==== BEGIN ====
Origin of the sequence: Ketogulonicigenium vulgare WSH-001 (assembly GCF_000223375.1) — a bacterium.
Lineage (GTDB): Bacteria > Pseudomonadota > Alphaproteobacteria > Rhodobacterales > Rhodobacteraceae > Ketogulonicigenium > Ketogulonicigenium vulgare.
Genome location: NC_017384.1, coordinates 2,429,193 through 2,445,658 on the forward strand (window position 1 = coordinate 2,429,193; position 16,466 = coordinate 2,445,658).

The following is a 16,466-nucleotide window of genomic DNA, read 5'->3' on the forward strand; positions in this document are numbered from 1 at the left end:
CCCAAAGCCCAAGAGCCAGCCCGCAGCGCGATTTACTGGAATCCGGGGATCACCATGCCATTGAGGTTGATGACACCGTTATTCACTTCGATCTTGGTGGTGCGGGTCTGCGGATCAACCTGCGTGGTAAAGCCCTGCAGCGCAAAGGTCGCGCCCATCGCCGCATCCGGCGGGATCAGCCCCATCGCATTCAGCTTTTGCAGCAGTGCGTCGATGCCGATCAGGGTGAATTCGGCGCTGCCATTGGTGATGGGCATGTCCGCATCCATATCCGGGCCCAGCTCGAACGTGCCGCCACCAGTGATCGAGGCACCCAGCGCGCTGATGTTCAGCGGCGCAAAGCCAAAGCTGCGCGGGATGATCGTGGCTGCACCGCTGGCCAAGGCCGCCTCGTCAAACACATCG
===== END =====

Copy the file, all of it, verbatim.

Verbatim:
Origin of the sequence: Ketogulonicigenium vulgare WSH-001 (assembly GCF_000223375.1) — a bacterium.
Lineage (GTDB): Bacteria > Pseudomonadota > Alphaproteobacteria > Rhodobacterales > Rhodobacteraceae > Ketogulonicigenium > Ketogulonicigenium vulgare.
Genome location: NC_017384.1, coordinates 2,429,193 through 2,445,658 on the forward strand (window position 1 = coordinate 2,429,193; position 16,466 = coordinate 2,445,658).

The following is a 16,466-nucleotide window of genomic DNA, read 5'->3' on the forward strand; positions in this document are numbered from 1 at the left end:
CCCAAAGCCCAAGAGCCAGCCCGCAGCGCGATTTACTGGAATCCGGGGATCACCATGCCATTGAGGTTGATGACACCGTTATTCACTTCGATCTTGGTGGTGCGGGTCTGCGGATCAACCTGCGTGGTAAAGCCCTGCAGCGCAAAGGTCGCGCCCATCGCCGCATCCGGCGGGATCAGCCCCATCGCATTCAGCTTTTGCAGCAGTGCGTCGATGCCGATCAGGGTGAATTCGGCGCTGCCATTGGTGATGGGCATGTCCGCATCCATATCCGGGCCCAGCTCGAACGTGCCGCCACCAGTGATCGAGGCACCCAGCGCGCTGATGTTCAGCGGCGCAAAGCCAAAGCTGCGCGGGATGATCGTGGCTGCACCGCTGGCCAAGGCCGCCTCGTCAAACACATCG